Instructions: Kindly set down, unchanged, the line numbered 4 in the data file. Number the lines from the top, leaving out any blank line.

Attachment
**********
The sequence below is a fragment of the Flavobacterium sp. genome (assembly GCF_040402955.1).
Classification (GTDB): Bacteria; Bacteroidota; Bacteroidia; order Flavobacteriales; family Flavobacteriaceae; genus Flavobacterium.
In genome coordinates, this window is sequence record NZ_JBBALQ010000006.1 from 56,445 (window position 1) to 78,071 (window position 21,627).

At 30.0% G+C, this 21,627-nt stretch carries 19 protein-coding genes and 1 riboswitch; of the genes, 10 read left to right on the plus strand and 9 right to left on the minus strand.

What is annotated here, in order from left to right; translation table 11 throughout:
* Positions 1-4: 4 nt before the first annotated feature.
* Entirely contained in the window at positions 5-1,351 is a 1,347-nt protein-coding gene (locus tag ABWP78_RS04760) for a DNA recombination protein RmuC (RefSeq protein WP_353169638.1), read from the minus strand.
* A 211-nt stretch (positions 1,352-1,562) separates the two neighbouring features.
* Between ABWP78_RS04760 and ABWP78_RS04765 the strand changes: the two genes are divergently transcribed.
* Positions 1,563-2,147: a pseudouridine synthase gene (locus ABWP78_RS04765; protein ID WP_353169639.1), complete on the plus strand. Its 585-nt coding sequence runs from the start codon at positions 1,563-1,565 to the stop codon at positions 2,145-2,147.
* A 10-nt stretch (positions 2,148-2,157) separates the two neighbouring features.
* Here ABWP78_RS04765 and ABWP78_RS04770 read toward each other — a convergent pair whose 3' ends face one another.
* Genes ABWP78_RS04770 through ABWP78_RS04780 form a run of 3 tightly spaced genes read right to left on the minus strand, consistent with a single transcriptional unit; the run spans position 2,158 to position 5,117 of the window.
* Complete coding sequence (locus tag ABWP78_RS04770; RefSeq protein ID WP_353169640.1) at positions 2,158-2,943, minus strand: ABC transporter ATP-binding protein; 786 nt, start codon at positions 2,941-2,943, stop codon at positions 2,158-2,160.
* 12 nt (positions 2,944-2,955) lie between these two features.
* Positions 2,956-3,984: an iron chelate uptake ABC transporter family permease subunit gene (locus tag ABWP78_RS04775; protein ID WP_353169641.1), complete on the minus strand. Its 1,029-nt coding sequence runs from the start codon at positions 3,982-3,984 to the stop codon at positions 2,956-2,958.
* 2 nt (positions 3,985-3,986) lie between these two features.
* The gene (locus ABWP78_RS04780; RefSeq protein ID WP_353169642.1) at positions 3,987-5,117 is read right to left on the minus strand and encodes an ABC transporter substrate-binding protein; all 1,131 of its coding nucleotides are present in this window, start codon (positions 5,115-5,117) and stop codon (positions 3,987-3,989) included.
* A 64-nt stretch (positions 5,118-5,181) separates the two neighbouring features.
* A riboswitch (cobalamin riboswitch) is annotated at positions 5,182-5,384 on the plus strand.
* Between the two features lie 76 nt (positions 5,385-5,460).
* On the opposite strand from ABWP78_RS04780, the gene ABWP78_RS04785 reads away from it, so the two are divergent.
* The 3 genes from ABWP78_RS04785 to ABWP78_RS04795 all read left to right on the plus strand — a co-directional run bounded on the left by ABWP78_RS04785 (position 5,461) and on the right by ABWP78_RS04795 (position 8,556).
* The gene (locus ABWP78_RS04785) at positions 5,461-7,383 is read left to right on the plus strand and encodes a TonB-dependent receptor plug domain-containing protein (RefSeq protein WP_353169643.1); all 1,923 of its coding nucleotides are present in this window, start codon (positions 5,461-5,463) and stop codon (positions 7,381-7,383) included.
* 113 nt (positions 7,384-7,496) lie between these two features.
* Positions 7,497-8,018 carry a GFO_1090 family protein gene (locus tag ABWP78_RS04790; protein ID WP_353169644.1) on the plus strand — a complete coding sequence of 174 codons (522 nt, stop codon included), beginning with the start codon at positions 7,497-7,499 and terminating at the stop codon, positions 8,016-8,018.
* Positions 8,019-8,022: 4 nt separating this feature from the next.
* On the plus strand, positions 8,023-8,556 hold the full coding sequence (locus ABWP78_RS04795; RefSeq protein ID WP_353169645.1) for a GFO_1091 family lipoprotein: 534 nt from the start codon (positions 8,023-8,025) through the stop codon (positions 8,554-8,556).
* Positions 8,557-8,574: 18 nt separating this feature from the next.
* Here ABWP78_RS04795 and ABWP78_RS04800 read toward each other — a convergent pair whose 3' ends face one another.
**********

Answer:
At 30.0% G+C, this 21,627-nt stretch carries 19 protein-coding genes and 1 riboswitch; of the genes, 10 read left to right on the plus strand and 9 right to left on the minus strand.